Cycle 2 (2012 Deadline)
Mycota associated to native Hevea spp. in the Brazilian Amazon region
PI: Aristóteles Góes-Neto (Centro de Excelência em Bioinformática, Fundação Oswaldo Cruz--Fiocruz)
U.S. Partner: Priscila Chaverri (University of Maryland, College Park)
Project Dates: August 2013 to July 2015
This project expects to characterize the mycota associated to the socially important and economically valuable rubber trees in the Brazilian Amazon region. The project will focus on characterizing endophytic and saprophytic fungi that naturally occur in Brazil and compare to fungal diversity in another region of Amazon basin, the Peruvian Amazon region. The idea is to corroborate the hypothesis that suggest that fungal endophytes have coevolved with their host plants to protect them from natural enemies.
The endophytic fungi associated to native rubber trees occurring in the Brazilian Amazon region can be utilized in biological control of Microcyclus ulei, the agent of South American leaf blight which is the scourge rubber trees. This project can add more aggregated value to this important tree of Amazonian forests, reinforcing the necessity of avoiding the potential loss of useful biodiversity due to deforestation and expansion of agricultural and livestock breeding frontier in the Brazilian Amazon region.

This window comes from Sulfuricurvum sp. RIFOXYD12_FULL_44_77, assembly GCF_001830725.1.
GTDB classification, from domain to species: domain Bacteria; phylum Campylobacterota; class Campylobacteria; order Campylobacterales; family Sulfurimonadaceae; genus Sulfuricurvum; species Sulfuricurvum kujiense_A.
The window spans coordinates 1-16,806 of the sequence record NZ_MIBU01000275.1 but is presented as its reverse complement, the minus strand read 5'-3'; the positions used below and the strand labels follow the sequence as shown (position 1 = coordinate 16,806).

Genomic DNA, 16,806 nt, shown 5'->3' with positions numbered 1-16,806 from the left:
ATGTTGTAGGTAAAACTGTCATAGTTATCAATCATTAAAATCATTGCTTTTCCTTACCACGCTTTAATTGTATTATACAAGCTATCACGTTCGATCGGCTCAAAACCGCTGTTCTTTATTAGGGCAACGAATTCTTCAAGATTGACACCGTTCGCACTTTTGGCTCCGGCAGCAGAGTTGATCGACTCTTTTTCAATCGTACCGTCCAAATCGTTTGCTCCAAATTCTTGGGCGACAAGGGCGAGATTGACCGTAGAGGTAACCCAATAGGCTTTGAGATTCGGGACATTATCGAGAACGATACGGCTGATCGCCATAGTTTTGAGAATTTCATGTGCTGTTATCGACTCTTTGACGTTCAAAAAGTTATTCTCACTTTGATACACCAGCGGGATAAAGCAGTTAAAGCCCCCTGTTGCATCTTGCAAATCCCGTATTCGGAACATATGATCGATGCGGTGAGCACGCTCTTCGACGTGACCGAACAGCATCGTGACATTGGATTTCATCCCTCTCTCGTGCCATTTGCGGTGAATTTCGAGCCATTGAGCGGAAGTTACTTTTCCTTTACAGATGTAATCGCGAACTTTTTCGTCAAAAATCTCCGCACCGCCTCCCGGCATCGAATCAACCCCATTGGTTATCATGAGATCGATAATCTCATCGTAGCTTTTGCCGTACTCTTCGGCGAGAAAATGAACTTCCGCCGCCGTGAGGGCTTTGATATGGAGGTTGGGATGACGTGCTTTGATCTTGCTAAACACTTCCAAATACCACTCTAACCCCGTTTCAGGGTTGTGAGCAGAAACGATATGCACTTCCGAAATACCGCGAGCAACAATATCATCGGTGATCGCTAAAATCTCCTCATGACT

Summary of Recent Activities
On September 30, 2014, the Brazilian Ministry of Science published in the Official Federal Government Journal the authorization for Dr. Góes-Neto and his U.S. partner to undertake joint collections in the three parks in the Amazon that are the primary focus of their study. The next field trips will occur between December 2014 and February 2015. Besides the joint field work, other planned activities in the coming months include collecting rubber tree samples at two of the study sites (Tapajós and Caxiuanã Parks), isolating and preserving fungal endophytes, and performing gDNA extraction, PCR, sequencing, and molecular identification of isolates. The PI and his group will also be carrying out phylogenetic analysis of data, including co-evolution (plant/fungal endophytes) and population genetic studies, and comparing genetic variability of the fungal isolates from the same/different plants in same/different localities. This work builds upon what they have accomplished in previous months of the project in purifying fungal strains, extracting and sequencing their genomic DNA, storing the sequences to the National Center for Biotechnology Information GenBank
, and analyzing their data to determine the distribution of the various fungal genera and species collected.
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